ContentUnavailableView in SwiftUI

⋅ 3 min read ⋅ SwiftUI iOS 17

Table of Contents

In iOS 17, SwiftUI got a new view dedicated to presenting an empty state of your app, ContentUnavailableView.

This is what ContentUnavailableView look like out of the box.


In this article, we will learn how to use it, when we should use it, and its benefits.

When should we use ContentUnavailableView

As you might be able to guess from the name, ContentUnavailableView is meant to use when a view's content can't be displayed.

This can happen for many reasons, such as a network error, a list without items, or a search that returns no result.

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How to use ContentUnavailableView

There are many ways we can use ContentUnavailableView. I will categorize them into three groups.

  1. Built-in unavailable views
  2. Custom unavailable views
  3. Unavailable views with actions

Built-in unavailable views

As discussed in the last section, ContentUnavailableView can be used in many circumstances where the view's content isn't available.

But, a search that yielded no result is the only scenario Apple supported out of the box.

In iOS 17, ContentUnavailableView has only one built-in static variable, search.

You can quickly present an unavailable view that conveys an empty search result view using

struct ContentView: View {
var body: some View {

With a simple line of code, you will get a magnifying glass image, a "No results" label, and a description of how to get a proper search result.

You also have another option to create an empty search view with a provided search query.

struct ContentView: View {
var body: some View {
.search(text: "Sarunw")

The provided search query will show up on the label. This can give more context to the users.

An empty search view with a search query.
An empty search view with a search query.

Custom unavailable views

If you want to use ContentUnavailableView for view other than search, you can easily do that with other initializers that accept:

  1. Label
  2. Image
  3. Description

In the following example, we create an empty view for a network error.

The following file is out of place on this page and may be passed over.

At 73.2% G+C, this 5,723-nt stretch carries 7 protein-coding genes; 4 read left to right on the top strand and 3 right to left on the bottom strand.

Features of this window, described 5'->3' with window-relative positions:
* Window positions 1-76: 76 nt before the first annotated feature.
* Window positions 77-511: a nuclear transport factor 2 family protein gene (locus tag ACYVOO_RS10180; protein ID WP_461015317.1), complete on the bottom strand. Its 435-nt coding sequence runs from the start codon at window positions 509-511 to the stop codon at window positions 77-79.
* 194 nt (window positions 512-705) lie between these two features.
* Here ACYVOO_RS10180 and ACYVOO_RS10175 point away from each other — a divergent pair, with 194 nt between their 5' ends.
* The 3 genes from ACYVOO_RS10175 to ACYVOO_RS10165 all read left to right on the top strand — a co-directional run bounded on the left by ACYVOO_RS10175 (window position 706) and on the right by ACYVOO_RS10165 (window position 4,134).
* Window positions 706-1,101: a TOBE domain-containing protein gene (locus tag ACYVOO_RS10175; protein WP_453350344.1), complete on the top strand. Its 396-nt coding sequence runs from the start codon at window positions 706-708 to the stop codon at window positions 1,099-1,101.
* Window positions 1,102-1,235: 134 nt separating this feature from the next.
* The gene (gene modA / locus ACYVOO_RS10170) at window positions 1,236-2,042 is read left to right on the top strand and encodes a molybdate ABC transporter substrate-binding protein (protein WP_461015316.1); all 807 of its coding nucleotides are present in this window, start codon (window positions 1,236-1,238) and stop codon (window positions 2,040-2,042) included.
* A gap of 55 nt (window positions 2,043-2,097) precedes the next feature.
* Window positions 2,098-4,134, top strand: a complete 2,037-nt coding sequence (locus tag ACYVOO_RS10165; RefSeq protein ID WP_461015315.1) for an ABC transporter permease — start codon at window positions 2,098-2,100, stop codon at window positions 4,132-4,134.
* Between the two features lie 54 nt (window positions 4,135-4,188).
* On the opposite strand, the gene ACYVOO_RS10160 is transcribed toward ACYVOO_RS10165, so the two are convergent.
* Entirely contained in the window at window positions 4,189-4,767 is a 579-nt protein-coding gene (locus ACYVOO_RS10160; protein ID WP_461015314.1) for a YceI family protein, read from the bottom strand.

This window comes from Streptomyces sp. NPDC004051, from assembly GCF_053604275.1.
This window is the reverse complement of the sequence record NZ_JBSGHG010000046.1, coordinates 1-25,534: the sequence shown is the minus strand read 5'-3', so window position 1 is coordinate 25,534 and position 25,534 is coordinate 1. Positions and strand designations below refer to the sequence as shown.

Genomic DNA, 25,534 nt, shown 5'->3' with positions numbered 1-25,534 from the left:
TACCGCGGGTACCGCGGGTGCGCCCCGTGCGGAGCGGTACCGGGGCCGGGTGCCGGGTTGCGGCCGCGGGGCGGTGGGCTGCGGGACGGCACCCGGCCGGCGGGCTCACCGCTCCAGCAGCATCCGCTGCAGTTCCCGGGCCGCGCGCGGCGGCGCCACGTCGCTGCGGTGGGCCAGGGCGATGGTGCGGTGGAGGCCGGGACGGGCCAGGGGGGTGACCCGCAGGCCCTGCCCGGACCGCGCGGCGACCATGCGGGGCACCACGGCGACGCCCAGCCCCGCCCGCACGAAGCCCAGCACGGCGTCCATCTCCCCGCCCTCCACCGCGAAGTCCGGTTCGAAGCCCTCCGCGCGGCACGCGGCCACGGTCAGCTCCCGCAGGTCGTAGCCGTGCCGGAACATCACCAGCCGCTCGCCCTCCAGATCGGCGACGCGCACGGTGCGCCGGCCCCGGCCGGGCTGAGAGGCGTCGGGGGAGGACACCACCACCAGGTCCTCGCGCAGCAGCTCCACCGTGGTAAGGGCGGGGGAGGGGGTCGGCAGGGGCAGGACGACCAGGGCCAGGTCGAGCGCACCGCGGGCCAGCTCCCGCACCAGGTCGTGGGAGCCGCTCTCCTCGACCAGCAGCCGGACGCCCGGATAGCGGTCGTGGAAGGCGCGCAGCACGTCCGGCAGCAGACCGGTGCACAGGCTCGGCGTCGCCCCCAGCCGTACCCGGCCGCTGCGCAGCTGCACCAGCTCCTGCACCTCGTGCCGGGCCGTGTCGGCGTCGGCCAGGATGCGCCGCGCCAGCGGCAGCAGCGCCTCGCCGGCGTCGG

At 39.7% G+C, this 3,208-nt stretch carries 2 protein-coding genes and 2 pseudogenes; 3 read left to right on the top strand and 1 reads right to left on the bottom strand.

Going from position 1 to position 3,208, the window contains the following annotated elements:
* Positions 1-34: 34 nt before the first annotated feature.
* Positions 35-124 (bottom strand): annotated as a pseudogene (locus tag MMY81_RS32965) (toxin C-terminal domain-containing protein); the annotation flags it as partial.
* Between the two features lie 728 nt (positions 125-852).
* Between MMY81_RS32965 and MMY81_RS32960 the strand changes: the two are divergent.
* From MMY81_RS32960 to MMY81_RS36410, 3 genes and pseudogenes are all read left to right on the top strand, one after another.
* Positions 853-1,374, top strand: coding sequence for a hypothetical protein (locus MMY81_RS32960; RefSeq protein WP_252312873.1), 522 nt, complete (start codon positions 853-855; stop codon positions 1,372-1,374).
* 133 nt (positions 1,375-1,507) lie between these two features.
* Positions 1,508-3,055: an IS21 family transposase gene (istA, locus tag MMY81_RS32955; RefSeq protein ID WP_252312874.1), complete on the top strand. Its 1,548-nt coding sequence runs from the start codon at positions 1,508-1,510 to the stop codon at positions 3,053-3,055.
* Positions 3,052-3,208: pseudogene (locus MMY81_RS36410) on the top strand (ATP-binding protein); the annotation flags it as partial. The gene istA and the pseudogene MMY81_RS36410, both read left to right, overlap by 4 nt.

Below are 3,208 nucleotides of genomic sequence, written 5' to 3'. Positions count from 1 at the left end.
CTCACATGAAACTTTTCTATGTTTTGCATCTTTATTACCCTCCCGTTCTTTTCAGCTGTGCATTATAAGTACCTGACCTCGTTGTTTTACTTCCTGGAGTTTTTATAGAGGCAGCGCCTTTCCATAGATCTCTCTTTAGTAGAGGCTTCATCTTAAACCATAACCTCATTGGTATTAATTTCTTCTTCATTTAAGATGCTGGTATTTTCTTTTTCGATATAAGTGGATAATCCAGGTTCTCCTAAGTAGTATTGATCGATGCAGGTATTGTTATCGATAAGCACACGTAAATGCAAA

"No Internet",
systemImage: "wifi.exclamationmark",
description: Text("Try checking the network cables, modem, and router or reconnecting to Wi-Fi.")
A custom unavailable view.
A custom unavailable view.

Unavailable views with Actions

The last way of creating an unavailable view is the most flexible one.

@ViewBuilder label: () -> Label,
@ViewBuilder description: () -> Description = { EmptyView() },
@ViewBuilder actions: () -> Actions = { EmptyView() }

You can inject three @ViewBuilder that populate an unavailable view.

  1. label, which use for the title and image.
  2. description, which use for content.
  3. actions, which you can use to provide extra actions.

As you can see, we got an extra parameter, actions, which you can use to provide an action for your empty view, e.g., action buttons.

In the following example, we provide an action button that will direct users to another view.

ContentUnavailableView {
// 1
Label("Empty Bookmarks", systemImage: "bookmark")
} description: {
Text("Explore a great movie and bookmark the one you love to enjoy later.")
} actions: {
// 2
Button("Browse Movies") {
// Go to the movie list.

1 Title and icon in Label will be used as an image and label of the unavailable view.
2 We provide an action that directs users to the movies list view, where users can add a new bookmark.

An unavailable view with a button.
An unavailable view with a button.

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Benefit of ContentUnavailableView

While you can achieve the same thing using VStack and Text, ContentUnavailableView can save you some development time for this boring and repetitive task.

Apart from standard and consistency, ContentUnavailableView also ensures it looks great across platforms.

Here are examples of ContentUnavailableView on Apple Watch and an empty view with long content.

On Apple Watch, ContentUnavailableView will hide an image to save some space.

Apple Watch.
Apple Watch.

For a long description, ContentUnavailableView will make sure the content is scrollable.

ContentUnavailableView with a long description.
ContentUnavailableView with a long description.

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